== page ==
|Wikileaks:||View 04LILONGWE124 at Wikileaks.org|
|Classification:||UNCLASSIFIED//FOR OFFICIAL USE ONLY|
|Tags:||PGOV KDEM MI Elections Political|
|Redacted:||This cable was not redacted by Wikileaks.|
This record is a partial extract of the original cable. The full text of the original cable is not available.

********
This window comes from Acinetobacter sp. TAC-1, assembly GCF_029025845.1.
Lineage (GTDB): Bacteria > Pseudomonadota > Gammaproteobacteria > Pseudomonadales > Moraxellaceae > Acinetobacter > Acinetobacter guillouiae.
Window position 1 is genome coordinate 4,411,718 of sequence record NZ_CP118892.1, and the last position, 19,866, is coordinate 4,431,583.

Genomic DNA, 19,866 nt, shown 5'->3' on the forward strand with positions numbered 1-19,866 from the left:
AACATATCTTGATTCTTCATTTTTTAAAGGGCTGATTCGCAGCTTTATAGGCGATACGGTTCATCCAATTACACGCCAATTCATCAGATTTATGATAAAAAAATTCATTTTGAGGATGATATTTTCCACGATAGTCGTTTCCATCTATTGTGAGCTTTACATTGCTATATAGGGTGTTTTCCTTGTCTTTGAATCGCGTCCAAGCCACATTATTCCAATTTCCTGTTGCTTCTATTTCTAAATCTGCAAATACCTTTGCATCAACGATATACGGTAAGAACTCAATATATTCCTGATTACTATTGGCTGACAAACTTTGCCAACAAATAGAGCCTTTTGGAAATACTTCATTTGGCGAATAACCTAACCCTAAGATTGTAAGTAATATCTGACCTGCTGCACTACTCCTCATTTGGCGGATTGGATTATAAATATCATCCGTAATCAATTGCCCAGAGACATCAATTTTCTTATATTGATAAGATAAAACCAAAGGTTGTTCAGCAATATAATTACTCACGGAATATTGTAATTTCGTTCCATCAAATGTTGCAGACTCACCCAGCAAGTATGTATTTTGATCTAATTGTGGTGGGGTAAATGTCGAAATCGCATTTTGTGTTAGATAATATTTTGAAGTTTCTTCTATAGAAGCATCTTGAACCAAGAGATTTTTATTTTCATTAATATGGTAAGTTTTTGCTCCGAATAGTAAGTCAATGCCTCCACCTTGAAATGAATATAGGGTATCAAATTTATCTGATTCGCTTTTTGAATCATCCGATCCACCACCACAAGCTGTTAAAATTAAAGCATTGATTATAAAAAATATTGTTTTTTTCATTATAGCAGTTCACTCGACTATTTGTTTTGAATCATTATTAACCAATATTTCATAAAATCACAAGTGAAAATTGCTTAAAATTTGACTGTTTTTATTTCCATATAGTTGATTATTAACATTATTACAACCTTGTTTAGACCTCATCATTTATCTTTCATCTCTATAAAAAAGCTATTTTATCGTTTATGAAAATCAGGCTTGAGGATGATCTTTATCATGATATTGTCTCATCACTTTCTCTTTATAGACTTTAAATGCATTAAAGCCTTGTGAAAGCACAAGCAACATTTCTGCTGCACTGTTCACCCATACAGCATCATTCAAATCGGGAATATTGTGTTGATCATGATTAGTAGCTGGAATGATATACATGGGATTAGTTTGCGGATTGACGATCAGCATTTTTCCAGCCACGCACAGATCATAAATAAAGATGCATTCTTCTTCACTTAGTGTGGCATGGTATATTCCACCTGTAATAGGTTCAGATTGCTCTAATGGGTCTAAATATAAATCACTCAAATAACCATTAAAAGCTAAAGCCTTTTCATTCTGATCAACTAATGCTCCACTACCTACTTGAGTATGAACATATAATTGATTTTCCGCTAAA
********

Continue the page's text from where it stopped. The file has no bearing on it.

UNCLAS SECTION 01 OF 02 LILONGWE 000124 SIPDIS SENSITIVE E.O. 12958: N/A TAGS: PGOV, KDEM, MI, Elections, Political SUBJECT: GENERALLY ACCEPTABLE VOTER REGISTRATION REF: LILONGWE 1202 SUMMARY ------- 1. (SBU) Although the Malawi Electoral Commission's (MEC) inadequate preparations led to logistical difficulties during voter registration, we judge the exercise to have been generally acceptable, despite shortages of materials at many registration centers. The MEC has reported that 900,000 new voters registered and 2 million verified their prior registrations during the exercise. Mission observers visited over 200 registration centers in one-fourth of Malawi's parliamentary districts. We generally found registration centers to be well-organized and run by competent staffs, though they lacked forms and film necessary to complete the range of registration activities. Logistical difficulties and known problems with the current voter rolls will have to be addressed by the MEC to ensure that May's polls run smoothly. END SUMMARY. THE MEC'S NUMBERS ----------------- 2. (U) At the end of the voter registration exercise (January 5-28), which was twice-extended because of low voter turnout and a lack of materials, the MEC reported that 900,000 new voters registered and 2 million verified their information. In addition, 78,000 deceased voters were removed from the rolls. Commenting on the registration logistics, the MEC acknowledged that many centers did not have adequate replacement voter cards for voters who had lost their cards or enough film to take photos of new voters. The MEC supplied centers with additional forms and film in the latter half of the registration period to deal with most of these complaints. They have also announced that the centers will re-open for one week in April to encourage more voter verifications and new registrations. (NOTE: Voter cards are not required to vote.) 3. (SBU) The MEC has acknowledged to the donor community that there remain some issues with the voter rolls that need to be addressed prior to the election. Although the MEC estimates the total number of legal registered voters to be 5.8 million, the voter rolls currently exceed more than 6 million, and so the MEC plans to "clean up" the rolls in April by removing double registrants and deceased persons and by processing transfers. (COMMENT: Our estimations point to the need for a more involved clean-up. With a population of 11.6 million and a median age of 16.4 years, we roughly calculate that there can be no more than 5.1 million people who could legally register to vote. And with roughly 260,000 people dying per annum in Malawi, the current roll could have as many as 790,000 deceased voters on it, given that the rolls were last cleaned in 2000. END COMMENT.) WHAT WE OBSERVED ---------------- 4. (SBU) Over the 23-day period, the Mission sent out observers to over 200 registration centers in 45 parliamentary districts. Reports from US Mission observers -- similar to those of other missions -- indicate that the registration centers were largely well-organized and run by competent staffs. Political parties and local NGOs monitors were in the centers and appeared to understand their role to scrutinize the process. 5. (SBU) Observers did however note the inadequate supply of registration forms and film and the overall low participation of voters. In addition, observers noted frustration amongst registration officials about unclear guidelines and impractical procedures for transferring a voter's registration from one constituency to another. Finding most registration centers in order, US Mission observers judged 4% of the centers visited to have "serious problems" that would likely "affect the overall integrity of the registration process," and the problems were uniformly related to the inadequate supply of materials. THE LOCAL RESPONSE ------------------ 6. (U) Midway through the exercise, local NGOs began releasing press statements evaluating the registration exercise. Most of the statements noted the lack of materials, the low voter turnout, and the MEC's slow response to problems at registration centers. A few organizations also commented on specific incidents related to poorly organized centers or to political party rallies disrupting registration activities. To address these concerns, the MEC extended the original 14-day registration period by 9 days. Some NGOs and political parties have also expressed their concern about the MEC's ability to handle polling day logistics. 7. (U) The donor community (including the US, the UK, the EU, UNDP, Norway, and Germany) also released a press statement on the registration process. The statement included the above mentioned observations and counseled the MEC to intensify its efforts to deal with the registration exercise's shortcomings and to prepare more adequately for polling day. COMMENT ------- 8. (SBU) Recognizing the MEC's logistical difficulties and inadequate preparations for the registration process, we find the overall process to have been generally acceptable. Throughout the process, the MEC made genuine efforts to replenish form and film supplies and to address other concerns as they became apparent. That being said, the MEC still faces the task of cleaning up the voter rolls and improving its performance for the actual polls. Since the vote is a one-day exercise, the MEC will have to ensure an adequate number of ballots and iron out the administrative glitches that dogged registration if it does not want to compromise the polling exercise on May 18. BROWNING
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